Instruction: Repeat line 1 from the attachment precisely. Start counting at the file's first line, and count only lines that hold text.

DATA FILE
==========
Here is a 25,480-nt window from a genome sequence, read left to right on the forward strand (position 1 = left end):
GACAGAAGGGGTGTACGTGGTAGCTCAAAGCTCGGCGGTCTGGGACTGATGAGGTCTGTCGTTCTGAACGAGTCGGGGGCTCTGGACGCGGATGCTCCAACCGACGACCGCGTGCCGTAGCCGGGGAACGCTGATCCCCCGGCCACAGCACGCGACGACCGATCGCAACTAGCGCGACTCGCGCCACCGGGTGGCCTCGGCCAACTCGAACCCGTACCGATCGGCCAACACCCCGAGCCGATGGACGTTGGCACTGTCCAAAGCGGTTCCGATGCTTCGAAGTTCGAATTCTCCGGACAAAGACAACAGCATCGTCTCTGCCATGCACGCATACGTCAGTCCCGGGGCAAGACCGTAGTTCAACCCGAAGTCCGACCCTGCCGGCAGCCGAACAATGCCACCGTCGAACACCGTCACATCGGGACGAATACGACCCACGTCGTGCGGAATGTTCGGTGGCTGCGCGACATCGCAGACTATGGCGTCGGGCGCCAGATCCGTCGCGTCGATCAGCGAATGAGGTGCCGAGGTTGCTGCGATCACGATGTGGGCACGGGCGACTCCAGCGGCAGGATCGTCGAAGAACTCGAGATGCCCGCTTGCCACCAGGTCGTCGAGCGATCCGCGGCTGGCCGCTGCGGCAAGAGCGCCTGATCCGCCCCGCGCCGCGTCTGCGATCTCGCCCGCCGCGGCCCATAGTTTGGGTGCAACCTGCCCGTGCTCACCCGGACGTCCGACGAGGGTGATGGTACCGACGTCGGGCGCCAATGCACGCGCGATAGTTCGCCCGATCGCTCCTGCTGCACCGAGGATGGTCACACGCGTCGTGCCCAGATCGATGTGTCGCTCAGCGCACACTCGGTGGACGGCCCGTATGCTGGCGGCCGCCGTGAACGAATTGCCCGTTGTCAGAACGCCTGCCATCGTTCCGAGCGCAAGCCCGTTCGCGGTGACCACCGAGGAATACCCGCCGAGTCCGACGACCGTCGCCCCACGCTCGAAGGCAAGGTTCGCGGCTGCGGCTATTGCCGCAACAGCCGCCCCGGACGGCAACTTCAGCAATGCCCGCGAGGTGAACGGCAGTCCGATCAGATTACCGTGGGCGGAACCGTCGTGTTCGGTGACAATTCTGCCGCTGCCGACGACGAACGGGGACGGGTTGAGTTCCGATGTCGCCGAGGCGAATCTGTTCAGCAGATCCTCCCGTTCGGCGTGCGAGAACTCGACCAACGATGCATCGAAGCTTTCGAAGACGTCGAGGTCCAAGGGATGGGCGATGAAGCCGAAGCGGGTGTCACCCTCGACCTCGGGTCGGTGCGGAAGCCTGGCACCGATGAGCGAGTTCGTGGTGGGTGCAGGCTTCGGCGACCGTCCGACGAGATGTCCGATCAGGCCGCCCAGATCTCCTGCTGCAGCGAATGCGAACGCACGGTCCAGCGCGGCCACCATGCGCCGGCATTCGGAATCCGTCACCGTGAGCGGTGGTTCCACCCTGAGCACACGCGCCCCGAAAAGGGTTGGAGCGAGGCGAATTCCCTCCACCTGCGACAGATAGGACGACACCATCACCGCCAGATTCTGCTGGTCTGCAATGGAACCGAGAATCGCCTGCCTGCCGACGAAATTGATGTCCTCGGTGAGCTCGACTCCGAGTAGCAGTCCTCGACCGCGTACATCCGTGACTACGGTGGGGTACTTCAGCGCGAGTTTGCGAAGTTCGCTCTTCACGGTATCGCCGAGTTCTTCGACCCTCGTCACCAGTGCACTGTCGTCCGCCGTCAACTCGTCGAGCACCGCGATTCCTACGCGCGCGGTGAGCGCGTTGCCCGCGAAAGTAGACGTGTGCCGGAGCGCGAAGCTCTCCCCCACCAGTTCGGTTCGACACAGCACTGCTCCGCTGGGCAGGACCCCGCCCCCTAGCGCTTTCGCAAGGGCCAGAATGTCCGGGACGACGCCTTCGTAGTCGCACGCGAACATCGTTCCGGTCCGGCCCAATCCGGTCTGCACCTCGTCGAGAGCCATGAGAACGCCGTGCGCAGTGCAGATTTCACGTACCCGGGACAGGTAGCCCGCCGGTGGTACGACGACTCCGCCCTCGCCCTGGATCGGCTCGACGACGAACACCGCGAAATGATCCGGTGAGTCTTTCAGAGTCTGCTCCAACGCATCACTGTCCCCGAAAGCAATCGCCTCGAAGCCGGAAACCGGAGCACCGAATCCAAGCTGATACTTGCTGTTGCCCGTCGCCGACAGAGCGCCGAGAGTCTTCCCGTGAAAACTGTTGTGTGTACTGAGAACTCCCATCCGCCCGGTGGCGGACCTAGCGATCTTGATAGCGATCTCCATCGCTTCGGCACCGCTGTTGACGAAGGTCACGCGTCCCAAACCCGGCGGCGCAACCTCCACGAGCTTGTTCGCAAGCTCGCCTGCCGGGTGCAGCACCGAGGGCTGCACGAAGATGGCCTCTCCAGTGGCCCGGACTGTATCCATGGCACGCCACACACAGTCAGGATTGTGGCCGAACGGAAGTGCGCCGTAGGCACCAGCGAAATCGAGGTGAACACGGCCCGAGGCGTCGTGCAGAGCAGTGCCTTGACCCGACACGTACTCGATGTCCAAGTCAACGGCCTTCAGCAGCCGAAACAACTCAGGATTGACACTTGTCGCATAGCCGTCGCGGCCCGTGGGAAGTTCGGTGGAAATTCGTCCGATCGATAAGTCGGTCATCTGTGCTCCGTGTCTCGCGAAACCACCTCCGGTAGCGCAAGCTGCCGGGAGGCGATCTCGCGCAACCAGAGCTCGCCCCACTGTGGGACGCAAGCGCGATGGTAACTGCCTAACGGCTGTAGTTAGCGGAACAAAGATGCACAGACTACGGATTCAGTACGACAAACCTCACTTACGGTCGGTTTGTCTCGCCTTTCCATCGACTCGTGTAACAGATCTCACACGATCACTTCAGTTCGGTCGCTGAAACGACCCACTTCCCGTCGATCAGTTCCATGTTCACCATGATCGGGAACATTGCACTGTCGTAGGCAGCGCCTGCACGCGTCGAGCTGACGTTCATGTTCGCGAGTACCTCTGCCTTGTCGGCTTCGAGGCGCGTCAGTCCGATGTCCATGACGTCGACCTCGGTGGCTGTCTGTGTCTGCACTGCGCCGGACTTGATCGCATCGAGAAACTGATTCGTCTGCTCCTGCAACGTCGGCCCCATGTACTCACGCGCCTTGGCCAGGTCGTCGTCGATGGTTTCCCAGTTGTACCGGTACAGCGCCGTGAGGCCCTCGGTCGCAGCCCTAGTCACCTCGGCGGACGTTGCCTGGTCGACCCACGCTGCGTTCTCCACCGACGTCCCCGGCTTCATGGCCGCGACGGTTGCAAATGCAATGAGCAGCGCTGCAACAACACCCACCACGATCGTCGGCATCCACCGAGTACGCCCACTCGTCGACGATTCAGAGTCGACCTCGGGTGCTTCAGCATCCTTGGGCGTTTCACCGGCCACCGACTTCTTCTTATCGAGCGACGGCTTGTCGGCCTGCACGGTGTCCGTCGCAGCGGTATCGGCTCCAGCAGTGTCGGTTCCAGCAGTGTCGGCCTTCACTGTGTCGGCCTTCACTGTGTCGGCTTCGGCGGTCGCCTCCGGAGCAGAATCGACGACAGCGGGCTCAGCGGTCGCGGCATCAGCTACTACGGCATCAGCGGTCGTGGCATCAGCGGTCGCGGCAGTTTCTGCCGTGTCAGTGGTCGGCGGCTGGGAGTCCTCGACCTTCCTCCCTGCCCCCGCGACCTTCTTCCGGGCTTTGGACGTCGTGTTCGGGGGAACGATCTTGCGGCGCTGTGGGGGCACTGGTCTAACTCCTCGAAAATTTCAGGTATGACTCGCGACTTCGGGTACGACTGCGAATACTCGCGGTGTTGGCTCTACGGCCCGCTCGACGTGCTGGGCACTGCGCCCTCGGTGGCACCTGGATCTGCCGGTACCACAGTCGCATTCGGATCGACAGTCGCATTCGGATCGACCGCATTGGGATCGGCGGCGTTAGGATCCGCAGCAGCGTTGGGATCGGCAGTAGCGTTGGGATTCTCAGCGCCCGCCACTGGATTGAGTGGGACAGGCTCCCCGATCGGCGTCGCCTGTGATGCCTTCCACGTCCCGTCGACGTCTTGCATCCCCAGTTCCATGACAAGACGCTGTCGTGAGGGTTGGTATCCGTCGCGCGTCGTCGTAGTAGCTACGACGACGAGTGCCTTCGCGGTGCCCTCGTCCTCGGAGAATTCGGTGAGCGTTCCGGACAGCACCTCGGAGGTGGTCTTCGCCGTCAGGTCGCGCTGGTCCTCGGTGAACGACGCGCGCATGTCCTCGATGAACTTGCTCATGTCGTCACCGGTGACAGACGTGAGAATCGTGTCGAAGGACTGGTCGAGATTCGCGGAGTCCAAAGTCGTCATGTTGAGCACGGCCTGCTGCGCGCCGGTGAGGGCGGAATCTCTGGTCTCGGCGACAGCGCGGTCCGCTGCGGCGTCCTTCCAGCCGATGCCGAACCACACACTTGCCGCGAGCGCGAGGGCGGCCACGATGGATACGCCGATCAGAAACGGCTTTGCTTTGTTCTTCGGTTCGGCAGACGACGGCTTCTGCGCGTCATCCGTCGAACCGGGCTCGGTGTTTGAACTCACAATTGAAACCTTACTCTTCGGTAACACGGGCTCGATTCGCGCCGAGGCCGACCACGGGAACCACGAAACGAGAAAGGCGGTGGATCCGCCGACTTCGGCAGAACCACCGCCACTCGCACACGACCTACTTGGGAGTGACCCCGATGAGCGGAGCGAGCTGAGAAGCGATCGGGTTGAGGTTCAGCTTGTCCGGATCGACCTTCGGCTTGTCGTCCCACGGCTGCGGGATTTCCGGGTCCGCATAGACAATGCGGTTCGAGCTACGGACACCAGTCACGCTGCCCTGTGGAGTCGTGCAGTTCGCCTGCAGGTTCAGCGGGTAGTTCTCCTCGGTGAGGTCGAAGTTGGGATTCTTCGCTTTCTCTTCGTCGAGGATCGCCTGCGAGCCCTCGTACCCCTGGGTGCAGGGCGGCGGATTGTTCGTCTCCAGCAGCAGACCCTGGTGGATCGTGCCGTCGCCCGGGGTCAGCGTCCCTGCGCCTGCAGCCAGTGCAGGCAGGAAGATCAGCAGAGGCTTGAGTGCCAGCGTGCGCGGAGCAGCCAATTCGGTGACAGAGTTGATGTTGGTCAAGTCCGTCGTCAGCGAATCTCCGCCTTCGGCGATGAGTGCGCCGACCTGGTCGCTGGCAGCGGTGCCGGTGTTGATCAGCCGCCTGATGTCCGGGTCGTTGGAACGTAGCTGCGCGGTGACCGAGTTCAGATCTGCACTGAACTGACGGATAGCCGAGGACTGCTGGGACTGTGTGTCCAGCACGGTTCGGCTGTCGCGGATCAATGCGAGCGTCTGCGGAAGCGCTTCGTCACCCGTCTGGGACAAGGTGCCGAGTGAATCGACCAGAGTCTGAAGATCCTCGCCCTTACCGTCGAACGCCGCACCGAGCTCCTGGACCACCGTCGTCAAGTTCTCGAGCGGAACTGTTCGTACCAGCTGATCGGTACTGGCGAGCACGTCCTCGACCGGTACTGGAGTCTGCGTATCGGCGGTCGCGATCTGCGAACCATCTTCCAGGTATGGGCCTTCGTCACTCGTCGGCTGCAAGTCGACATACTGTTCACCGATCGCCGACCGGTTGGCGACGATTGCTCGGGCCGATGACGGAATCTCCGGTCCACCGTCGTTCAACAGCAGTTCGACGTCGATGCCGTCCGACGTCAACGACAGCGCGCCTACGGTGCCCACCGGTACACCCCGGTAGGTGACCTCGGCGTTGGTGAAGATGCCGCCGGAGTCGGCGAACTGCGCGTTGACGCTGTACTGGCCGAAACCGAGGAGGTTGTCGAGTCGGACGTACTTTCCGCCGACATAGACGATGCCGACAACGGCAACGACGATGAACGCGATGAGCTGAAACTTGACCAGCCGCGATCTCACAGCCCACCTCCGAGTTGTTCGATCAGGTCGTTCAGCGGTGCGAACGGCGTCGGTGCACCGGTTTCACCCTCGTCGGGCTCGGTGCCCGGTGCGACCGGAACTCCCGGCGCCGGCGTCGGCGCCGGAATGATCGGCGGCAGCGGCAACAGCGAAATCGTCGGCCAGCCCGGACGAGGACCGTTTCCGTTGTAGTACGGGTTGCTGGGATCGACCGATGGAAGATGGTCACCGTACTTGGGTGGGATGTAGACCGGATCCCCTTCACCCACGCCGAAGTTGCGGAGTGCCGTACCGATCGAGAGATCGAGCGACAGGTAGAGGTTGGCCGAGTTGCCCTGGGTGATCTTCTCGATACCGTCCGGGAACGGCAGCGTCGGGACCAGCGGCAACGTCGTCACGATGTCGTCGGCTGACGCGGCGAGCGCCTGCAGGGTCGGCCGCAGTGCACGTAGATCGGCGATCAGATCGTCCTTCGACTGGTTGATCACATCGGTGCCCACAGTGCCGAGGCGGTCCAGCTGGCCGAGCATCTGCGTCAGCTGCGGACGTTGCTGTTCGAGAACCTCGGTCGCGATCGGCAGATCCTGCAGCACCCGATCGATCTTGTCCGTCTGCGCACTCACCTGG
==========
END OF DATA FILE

Here is a 25,480-nt window from a genome sequence, read left to right on the forward strand (position 1 = left end):